range of participating schools and success of the tournament, few Linfield supporters attended the event, freshman Caitlyn Bruno said. Buno said that because
the forensics team is such a small program, it’s difficult to get extensive support. “In general, most people don’t know everything that goes into the team, even if they’ve heard of it,” Bruno said. “But they are still interested when I tell them that I’m part of the program.” But despite the lack of recognition, Martinez said the tournaments and being part of the team have enhanced her speaking and reasoning skills. “Competing in a variety of individual events has helped me improve my debating skills,” Martinez said. “I have gained so much public speaking experience that it has spilled over into my classroom participation and presentations for the better. I have realized that with speech and debate, all I can do is improve with dedication, passion and practice.”
Joanna Peterson can be reached at email@example.com.
Occupy Wall Street insists it’s not political Gianna Palmer McClatchy Newspaper
The Occupy Wall Street protest may be a movement, a momentary phenomenon or something in between, but one thing its most fervent activists insist it’s not is a team of shock troops for any political campaign. That’s a disappointment to Democrats who wish the Occupy activists would animate their party the way the tea party lit up Republicans in the past two years, but the protesters at the original Occupy Wall Street scene say that’s not what it’s about. “I don’t see us endorsing candidates or trying to form a party,” said Mark Bray, 29, a doctoral student in history at Rutgers University and a spokesman for Occupy Wall Street. Efforts to shift the movement in a partisan direction would be unlikely to be approved by the consensus process at the protesters’ regular General Assembly meetings, he and other protesters say. “There would be so many people who would balk at the endorsement of any party or candidate that I don’t think it would happen,” Bray said. Not yet, at least. Like other protesters from various Occupy Wall Street organizing groups, Bray did not rule out political possibilities for the future. Protesters from the Occupy Cincinnati group have announced a platform for a new political party _ the Occupation Party. The protests are far from apolitical. It’s difficult to walk even a few feet in Zuccotti
Katelyn Ferral/McClatchy Newspaper
Police brandished guns and assault rifles on Sunday, Nov. 13, 2011, as they arrested a group of demonstrators who had taken over a vacant car dealership Saturday night in Chapel Hill, North Carolina. Park, the New York protest’s base in Manhattan’s financial district, without hearing political issues being debated and finding groups weighing in on a wide range of subjects such as health care, education, national debt and defense spending. Though most activists at Occupy Wall Street claim to be dissatisfied with the state of American government and politics, their views come in many flavors. Some are leftists of the 1960s generation, and others are curious newcomers to political activism. Still others are Ron Paul supporters, anarchists, or soured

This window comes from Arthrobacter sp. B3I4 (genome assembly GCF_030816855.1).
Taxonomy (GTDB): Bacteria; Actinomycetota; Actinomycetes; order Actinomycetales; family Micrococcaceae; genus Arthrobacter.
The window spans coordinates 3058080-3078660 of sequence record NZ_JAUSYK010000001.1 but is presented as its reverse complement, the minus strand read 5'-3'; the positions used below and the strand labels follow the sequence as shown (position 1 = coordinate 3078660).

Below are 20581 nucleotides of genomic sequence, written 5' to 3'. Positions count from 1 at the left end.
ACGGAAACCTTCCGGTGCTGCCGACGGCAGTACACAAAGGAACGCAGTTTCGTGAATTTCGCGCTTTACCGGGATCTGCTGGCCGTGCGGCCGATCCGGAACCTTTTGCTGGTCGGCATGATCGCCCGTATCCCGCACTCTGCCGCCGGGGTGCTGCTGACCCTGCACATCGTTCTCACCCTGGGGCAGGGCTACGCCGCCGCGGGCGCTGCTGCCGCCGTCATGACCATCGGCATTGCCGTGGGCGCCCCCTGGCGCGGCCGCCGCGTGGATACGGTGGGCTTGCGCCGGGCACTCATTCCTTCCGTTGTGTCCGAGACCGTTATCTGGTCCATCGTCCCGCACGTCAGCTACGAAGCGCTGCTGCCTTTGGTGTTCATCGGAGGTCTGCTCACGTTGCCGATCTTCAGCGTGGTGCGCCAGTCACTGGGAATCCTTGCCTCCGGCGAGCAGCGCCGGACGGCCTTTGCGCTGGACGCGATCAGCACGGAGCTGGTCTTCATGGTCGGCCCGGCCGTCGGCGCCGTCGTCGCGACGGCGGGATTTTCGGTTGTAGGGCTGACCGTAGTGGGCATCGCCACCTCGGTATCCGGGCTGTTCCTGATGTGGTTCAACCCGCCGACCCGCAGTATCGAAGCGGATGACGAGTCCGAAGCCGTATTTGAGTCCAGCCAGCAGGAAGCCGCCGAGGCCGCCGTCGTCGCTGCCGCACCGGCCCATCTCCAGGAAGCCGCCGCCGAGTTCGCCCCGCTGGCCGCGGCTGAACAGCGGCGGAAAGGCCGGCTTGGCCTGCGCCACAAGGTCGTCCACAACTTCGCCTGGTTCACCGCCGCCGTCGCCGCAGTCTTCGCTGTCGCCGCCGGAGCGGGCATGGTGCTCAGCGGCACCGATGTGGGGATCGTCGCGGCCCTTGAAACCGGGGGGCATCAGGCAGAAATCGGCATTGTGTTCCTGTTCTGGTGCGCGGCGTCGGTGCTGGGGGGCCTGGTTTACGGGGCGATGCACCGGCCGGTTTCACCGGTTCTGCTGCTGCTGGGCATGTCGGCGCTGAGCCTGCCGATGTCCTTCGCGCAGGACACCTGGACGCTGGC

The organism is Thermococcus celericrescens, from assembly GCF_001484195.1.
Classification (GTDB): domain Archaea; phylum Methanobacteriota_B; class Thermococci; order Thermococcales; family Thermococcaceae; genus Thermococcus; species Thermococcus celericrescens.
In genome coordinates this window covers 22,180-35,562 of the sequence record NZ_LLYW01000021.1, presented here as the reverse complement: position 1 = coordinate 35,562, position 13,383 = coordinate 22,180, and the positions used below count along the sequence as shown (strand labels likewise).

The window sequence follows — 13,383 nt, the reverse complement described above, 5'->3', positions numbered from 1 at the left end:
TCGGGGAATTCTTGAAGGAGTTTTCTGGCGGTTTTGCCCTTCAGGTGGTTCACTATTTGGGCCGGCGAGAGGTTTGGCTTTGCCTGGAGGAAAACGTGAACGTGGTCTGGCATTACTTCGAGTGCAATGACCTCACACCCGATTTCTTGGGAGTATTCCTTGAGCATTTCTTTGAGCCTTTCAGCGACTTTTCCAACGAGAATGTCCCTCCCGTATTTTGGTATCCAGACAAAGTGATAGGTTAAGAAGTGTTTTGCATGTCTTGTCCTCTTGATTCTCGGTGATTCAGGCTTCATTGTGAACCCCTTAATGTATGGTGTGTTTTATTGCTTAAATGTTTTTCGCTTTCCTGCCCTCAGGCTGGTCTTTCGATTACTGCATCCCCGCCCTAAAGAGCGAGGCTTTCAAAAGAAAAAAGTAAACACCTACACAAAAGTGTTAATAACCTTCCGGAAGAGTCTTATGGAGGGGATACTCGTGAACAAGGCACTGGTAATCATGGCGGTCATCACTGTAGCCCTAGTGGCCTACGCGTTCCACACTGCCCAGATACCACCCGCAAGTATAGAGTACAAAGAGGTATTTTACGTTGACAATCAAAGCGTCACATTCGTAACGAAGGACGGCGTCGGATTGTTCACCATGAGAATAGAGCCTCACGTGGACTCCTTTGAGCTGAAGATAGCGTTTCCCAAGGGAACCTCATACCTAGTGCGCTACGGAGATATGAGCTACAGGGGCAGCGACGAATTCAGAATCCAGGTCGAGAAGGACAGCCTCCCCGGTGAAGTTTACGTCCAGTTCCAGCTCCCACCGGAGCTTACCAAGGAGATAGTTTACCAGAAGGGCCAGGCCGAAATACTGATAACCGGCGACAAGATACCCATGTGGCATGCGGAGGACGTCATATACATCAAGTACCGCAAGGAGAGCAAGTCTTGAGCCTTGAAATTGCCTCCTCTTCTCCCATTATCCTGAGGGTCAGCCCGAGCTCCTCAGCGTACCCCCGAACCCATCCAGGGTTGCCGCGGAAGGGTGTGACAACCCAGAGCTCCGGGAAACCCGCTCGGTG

Obama campaign volunteers. Last Wednesday, a group of protesters left for a twoweek march to Washington, with plans to arrive by Nov. 23, the deadline for the congressional Joint Select Committee on Deficit Reduction to decide how to deal with federal budget deficits. The activists plan to protest extending the Bush-era tax cuts. But beyond such singular acts of protest, most Occupy Wall Street activists hope their movement will remain outside organized politics for now. They offer several explanations. Some say they feel the
political status quo is so corrupt, it’s best not to engage with it at all. Elisa Miller, 38, a New Orleans resident who came to New York for the protests in late September, said she was boycotting the 2012 elections. “This system is grossly dysfunctional,” she said, then entered a heated exchange with a passing organizer about why she thinks electoral reform is impossible. Several protesters said they want their effort to avoid being co-opted by or beholden to a particular party or candidate. Many praised the pro-
tests as a place to nurture the exchange of new political ideas entirely outside of the two-party system. “We’re literally opening a space that did not exist before,” said Kobi Skolnick, 30, who said he was amazed at the creative problem-solving he’s seen. Others said the question of what would become of the protests, politically or otherwise, was missing the point. “The question to me is, what’s the right way to come up with an answer to that, based on democratic principles?” said Bray, the spokesman.
November 14, 2011
November 14, 2011
Turkeying it up with Linfield students Ivanna Tucker/ Features editor Thanksgiving is around the corner, and many are about to gather with their families to eat and spend time together. Here are some activities Linfield students will be partaking in this year. “Every Thanksgiving my brother and I curl up and watch the Macy’s Day Parade. From the time we get up, we are eating, non stop eating. There is food all over the house! We also put on the first Christmas music of the year. After dinner, we all curl up with whatever book we’re reading, or my mom is usually knitting, and try to fight our food coma before we all play cards.” -Anna Statz, junior